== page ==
"Holy Scripture may be compared to the fiery cloud and pillar which in every age precedes the community and all its members as an invariably authentic direction to the knowledge of its Lord, to the gift which he gives and the accompanying task which he sets. It can and should be confessed always and everywhere and by all. It raises the claim to be heard, to be heard obediently and to be recognised as authoritative always and everywhere and by all. The biblical word is thus the concrete vinculum pacis of the church in every age and place. The community is always and everywhere summoned to regard its claim, to gather around its message, to pursue its investigation, exposition and application. We never do injury to a Christian or the community, nor are we in danger of leading a Christian astray, nor is it arbitrary but always and everywhere salutary and good, if we set ourselves and the community on the way which leads backwards or rather forwards to Holy Scripture. For since in Holy Scripture true words are always to be heard, this way is always the way backwards or rather forwards to Jesus Christ, to the one Word, to the reconciliation accomplished in him, to the one covenant between him and man, to the salvation effected and to be found in this covenant. However well or badly it may be followed, this way is always the good way, and to tread it is always and in all places commanded of the community and individual Christians, and is full of promise for them."
-CD IV/3, p130
-CD IV/3, p130
Saturday, May 14, 2011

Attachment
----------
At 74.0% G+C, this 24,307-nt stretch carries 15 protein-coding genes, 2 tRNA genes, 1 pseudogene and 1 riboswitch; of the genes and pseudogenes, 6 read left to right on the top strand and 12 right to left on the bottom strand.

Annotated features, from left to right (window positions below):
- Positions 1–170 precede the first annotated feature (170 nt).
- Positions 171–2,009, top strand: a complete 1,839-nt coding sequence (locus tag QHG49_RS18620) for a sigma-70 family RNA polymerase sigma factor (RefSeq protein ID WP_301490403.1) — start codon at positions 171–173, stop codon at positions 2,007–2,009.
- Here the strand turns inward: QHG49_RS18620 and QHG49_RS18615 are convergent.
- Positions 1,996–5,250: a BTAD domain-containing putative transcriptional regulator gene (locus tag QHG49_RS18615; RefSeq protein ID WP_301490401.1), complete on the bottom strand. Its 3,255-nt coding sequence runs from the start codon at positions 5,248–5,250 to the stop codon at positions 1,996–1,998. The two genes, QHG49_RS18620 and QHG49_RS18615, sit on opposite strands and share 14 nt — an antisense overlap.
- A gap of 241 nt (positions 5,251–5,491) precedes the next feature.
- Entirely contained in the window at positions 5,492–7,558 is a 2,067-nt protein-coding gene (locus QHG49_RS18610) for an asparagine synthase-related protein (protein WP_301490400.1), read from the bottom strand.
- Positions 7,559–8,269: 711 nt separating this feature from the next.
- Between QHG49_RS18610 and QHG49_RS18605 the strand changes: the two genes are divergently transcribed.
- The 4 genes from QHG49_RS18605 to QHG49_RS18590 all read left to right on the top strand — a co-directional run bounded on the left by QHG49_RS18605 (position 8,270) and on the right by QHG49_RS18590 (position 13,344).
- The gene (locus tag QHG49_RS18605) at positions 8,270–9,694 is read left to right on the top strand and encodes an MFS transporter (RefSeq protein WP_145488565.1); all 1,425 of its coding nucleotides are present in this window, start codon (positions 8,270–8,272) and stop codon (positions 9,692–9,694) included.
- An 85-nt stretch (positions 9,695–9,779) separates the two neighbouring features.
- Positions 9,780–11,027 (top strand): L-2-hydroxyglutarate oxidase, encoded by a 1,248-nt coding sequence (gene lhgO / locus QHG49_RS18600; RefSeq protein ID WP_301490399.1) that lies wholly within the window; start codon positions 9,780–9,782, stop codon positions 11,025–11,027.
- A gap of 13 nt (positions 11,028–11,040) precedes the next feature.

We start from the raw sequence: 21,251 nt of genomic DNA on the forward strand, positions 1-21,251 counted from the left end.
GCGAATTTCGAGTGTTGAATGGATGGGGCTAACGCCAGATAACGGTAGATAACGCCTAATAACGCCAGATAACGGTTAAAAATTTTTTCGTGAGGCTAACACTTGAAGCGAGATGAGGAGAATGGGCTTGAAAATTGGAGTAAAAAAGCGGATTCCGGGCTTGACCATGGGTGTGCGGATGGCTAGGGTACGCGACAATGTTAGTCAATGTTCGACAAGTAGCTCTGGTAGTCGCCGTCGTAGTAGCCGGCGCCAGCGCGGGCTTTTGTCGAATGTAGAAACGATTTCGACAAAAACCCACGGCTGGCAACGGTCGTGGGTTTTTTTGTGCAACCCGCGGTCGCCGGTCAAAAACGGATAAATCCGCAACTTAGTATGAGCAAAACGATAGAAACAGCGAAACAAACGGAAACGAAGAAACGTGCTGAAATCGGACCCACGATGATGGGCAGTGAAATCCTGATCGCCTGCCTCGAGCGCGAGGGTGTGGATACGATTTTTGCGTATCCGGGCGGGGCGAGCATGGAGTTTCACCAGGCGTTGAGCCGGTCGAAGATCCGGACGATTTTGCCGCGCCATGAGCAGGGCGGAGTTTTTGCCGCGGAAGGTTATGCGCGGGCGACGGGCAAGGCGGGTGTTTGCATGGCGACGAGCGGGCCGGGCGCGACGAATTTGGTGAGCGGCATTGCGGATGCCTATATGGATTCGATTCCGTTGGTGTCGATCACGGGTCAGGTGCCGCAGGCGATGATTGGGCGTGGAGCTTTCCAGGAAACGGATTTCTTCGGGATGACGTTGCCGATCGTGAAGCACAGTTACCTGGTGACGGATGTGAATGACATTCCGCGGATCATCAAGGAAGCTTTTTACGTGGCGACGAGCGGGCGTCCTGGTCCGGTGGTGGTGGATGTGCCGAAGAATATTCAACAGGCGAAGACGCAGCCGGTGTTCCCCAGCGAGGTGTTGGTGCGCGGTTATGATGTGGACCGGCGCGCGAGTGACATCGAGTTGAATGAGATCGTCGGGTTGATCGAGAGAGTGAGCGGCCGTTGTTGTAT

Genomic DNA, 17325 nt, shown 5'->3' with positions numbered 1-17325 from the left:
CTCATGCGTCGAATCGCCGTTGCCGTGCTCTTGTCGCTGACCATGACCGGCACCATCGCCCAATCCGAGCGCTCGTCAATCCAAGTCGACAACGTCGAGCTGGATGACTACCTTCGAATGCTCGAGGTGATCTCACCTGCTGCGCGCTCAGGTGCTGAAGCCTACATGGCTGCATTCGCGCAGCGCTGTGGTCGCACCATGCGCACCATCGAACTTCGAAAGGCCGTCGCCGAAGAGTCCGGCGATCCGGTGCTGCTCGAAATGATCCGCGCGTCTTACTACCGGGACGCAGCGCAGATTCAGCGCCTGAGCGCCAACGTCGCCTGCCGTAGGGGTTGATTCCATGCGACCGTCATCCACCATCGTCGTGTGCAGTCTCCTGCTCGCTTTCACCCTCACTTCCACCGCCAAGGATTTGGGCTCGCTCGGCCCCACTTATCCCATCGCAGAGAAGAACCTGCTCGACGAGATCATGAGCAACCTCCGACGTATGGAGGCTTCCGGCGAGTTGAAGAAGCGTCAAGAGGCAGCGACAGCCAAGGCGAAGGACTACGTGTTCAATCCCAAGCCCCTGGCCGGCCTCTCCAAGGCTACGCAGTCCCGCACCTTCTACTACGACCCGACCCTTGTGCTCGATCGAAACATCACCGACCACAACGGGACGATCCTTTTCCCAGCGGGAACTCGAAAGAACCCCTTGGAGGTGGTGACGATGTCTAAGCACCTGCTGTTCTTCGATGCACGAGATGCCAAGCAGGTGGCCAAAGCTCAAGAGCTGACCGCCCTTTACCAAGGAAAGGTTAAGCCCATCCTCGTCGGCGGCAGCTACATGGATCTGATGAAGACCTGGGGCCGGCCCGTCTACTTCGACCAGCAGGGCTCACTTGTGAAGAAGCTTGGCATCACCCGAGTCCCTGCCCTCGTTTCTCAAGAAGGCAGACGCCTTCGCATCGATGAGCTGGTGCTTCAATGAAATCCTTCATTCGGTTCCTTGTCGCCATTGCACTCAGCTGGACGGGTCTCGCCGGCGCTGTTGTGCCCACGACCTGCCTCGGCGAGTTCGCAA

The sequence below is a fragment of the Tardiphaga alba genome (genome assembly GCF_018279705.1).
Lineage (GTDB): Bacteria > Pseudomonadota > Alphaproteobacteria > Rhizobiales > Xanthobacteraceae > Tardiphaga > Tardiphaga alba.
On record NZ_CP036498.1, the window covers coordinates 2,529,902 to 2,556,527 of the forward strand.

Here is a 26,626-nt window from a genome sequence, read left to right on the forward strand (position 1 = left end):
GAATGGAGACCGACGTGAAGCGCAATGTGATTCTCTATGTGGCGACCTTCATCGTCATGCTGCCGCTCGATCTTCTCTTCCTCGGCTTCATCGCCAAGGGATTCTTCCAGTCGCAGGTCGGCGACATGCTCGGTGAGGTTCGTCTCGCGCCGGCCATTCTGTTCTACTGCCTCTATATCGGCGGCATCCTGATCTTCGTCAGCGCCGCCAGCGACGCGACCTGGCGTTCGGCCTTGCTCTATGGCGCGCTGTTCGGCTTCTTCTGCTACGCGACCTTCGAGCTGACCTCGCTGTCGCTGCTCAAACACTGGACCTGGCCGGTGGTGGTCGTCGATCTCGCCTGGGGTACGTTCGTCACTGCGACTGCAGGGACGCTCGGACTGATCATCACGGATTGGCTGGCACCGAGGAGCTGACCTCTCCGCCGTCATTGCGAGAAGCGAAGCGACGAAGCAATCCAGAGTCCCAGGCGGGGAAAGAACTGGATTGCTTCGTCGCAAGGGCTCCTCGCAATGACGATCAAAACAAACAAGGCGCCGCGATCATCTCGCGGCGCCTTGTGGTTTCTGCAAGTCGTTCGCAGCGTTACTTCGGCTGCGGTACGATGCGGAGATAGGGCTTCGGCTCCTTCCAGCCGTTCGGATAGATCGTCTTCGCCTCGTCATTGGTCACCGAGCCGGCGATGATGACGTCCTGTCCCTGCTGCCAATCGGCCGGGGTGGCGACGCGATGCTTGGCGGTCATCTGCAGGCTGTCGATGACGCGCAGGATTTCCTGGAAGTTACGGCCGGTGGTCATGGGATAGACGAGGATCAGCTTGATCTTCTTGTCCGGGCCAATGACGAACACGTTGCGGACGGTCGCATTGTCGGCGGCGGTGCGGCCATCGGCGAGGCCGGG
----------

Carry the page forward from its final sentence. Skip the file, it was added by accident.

My reading in the Church Dogmatics has recently brought me to the end of volume III/3, meaning I have now read nine out of thirteen volumes (yes, I have skipped ahead). Towards the end of this volume, Barth conducts an intriguing discussion of angels and demons, a topic I've read very little about, and even less that came from the pen of one of the 'big hitters' in the theological world. So I was very interested to hear what he had to say.
Turned out I didn't like it much.
But one of the things that struck me, and pleased me, was Barth's matter of fact insistence on the reality of angels (and, in a sense, demons) and their work in the created world. He notes that angels often accompany and witness to God's revelation - the absence of angels during most of the incarnation being an obvious and important counter-point, showing that something unique is happening here, where God reveals himself and witnesses to himself, making the angelic witness doubly superfluous. But, as Barth points out, in some senses the angelic witness is always utterly superfluous. When we read in the Bible that an angel did something, we surely must understand the Scripture as saying that God did something through an angel - and if this is correct, is it not the case that God could have worked without an angel to the same effect?
So, why angels? Barth argues that their presence reminds us that God is not imminently within us, or easily within our grasp, but actually transcends our being and our understanding. Angels, coming from heaven, remind us that God always comes to us from elsewhere. Angels, turning up out of the blue, remind us that God does not come at our will but at his. Perhaps most importantly, angels keep us from an almost deist conception of God that binds him to the normal course of events, preventing him from surprising us with his presence and his grace.
I read somewhere that Francis Schaeffer used to open university missions by talking about angels. I don't know if that's true. If it is, I imagine his aim was to show what a very different, and in many ways very surprising, world we live in if Christianity is true.
I certainly wouldn't want to be without the ministry of angels.